United States: Social Media Investigations: Digging Deep, Or Just Scratching The Surface

Time and again, defendant corporations find themselves settling cases at inflated valuations simply to avoid the costs to preserve, review and produce substantial amounts of electronically stored information (ESI). In contrast, individual plaintiffs with very few documents to produce, if any, have been sitting back and relaxing throughout discovery.

This is changing as defendants increasingly use social media to turn the tables on plaintiffs. A well-known example involved the surviving husband in a wrongful death case in Virginia who shared a picture of himself on Facebook in which he was drinking a beer and wearing a t-shirt that read "I ♥ Hot Moms." His attorney instructed him to delete this picture, but not before it was spotted and retained by defense counsel, ultimately resulting in an adverse inference instruction to the jury and a fine of more than $700,000. Allied Concrete v. Lester, 285 Va. 295, 302 (2013).

Defendants can and should use photos, tweets, vines, snaps, emojis and whatever else can be pulled from a plaintiff's social media trail to potentially discredit the plaintiff and demonstrate that alleged damages are not based in reality. But are defense attorneys today properly digging through social media postings, or are they just scratching the surface?

New York's Social Media Authority

The creation of Facebook in 2004 kicked off the social media boom. But it was not until September 2010 that New York courts dipped a toe into the treacherous social media waters and addressed the issue of discoverability. In Romano v. Steelcase, 30 Misc.3d 426 (Sup. Ct. Suffolk County, 2010), the court granted access to the plaintiff's complete Facebook and MySpace accounts, including private and deleted content, following production by defendants of public postings from both accounts that depicted the plaintiff's "active lifestyle" in contradiction to her claims:

[W]hen plaintiff created her Facebook and MySpace accounts, she consented to the fact that her personal information would be shared with others, notwithstanding her privacy settings. Indeed, that is the very nature and purpose of these social networking sites, else they would cease to exist. Since plaintiff knew that her information may become publicly available, she cannot now claim that she had a reasonable expectation of privacy....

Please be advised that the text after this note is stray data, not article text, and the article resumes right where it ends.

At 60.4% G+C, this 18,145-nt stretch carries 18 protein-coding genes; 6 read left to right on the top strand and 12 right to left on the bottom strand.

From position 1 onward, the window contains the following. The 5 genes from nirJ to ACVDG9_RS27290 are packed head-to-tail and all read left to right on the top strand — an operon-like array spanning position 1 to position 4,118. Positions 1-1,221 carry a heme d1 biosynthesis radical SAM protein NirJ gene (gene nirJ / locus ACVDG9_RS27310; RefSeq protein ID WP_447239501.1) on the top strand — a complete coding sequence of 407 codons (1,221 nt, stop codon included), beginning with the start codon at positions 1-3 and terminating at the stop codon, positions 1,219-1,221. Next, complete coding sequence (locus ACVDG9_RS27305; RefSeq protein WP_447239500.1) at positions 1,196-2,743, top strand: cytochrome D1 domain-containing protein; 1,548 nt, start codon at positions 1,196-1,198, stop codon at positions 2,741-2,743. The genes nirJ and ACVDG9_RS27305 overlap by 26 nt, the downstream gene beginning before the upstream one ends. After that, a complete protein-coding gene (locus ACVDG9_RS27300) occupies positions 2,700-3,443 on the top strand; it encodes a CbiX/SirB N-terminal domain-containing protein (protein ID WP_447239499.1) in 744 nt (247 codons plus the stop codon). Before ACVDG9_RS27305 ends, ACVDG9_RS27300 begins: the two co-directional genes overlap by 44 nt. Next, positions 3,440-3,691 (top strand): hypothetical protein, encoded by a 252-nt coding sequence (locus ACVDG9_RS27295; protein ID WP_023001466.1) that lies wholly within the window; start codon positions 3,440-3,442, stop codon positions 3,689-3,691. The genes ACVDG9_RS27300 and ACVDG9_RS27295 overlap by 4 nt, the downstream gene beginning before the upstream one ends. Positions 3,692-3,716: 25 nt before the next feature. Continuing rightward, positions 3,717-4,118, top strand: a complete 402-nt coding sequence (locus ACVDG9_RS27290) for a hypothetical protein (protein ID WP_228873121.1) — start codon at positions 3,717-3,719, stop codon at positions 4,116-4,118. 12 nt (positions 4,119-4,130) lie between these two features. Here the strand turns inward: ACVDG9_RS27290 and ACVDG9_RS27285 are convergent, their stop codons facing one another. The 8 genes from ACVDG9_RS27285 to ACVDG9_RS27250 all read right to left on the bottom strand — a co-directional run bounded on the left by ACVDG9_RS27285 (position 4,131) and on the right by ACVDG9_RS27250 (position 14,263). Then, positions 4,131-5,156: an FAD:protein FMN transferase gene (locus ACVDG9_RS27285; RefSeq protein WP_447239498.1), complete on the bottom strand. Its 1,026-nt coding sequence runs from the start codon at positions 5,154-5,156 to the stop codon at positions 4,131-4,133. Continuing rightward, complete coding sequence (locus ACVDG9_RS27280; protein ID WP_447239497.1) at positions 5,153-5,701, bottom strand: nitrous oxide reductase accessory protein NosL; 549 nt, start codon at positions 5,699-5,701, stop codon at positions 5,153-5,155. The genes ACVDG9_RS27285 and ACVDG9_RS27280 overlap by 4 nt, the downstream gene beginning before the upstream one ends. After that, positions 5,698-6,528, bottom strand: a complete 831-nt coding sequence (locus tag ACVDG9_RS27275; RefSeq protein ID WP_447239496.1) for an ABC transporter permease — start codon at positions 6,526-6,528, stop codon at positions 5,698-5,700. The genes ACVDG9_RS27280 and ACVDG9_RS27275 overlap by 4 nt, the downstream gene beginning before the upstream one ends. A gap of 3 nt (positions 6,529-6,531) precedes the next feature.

In some situations, unfettered access to the private portion of a social media account could be characterized as a "fishing expedition." Yet, in Romano, the court focused on the existence of contradictory materials and determined that the defendants' right to discovery, specifically their need for materials hidden behind privacy settings, far outweighed the plaintiff's relative privacy interest. Two months later, the Appellate Division in McCann v. Harleysville Ins. Co. of N.Y., 78 A.D.3d 1524 (N.Y. App. Div. 4th Dep't. 2010), articulated the standard that a party seeking social media content must establish "a factual predicate with respect to the relevancy of the evidence." Under this standard, access will likely be granted to a plaintiff's protected content where a defendant establishes a "factual predicate" by producing material found on "public" portions of social media platforms that sufficiently contradicts the nature and character of the plaintiff's claims or testimony.

Gaps in Social Media Authority and Guidance

The lasting impact from Romano and McCann is the commentary on plaintiff's diminished privacy interest and the application of the "factual predicate" standard to social media, respectively. This authority remains relevant and is still cited across courts in New York and around the country. See Forman v. Henkin, 134 A.D.3d 529, (N.Y. App. Div. 1st Dep't. 2015); Breton v. City of New York, 2016 WL 2897848 (Sup. Ct. New York Cty 2016); Higgins v. Koch Dev., 2013 WL 3366278 (S.D. Ind. 2013); Keller v. Nat'l Farmers Union Prop. & Cas. Co., 2013 WL 27731 (D. Mont. 2013). However, the rapid pace of innovation in social media has caused these 2010 opinions and their progeny to become outdated.

Compared to 2010, the current social media landscape is almost unrecognizable, with many notable platforms, including Instagram, LinkedIn, Twitter and Snapchat, gaining prominence over the past several years. In addition, the very definition of "social media" has been blurred as quasi-social and third-party mobile apps, such as Waze (a GPS app) and Venmo (a digital payment app), have developed followings. This begs the question of whether these platforms fall within the social-media-specific "factual predicate" standard.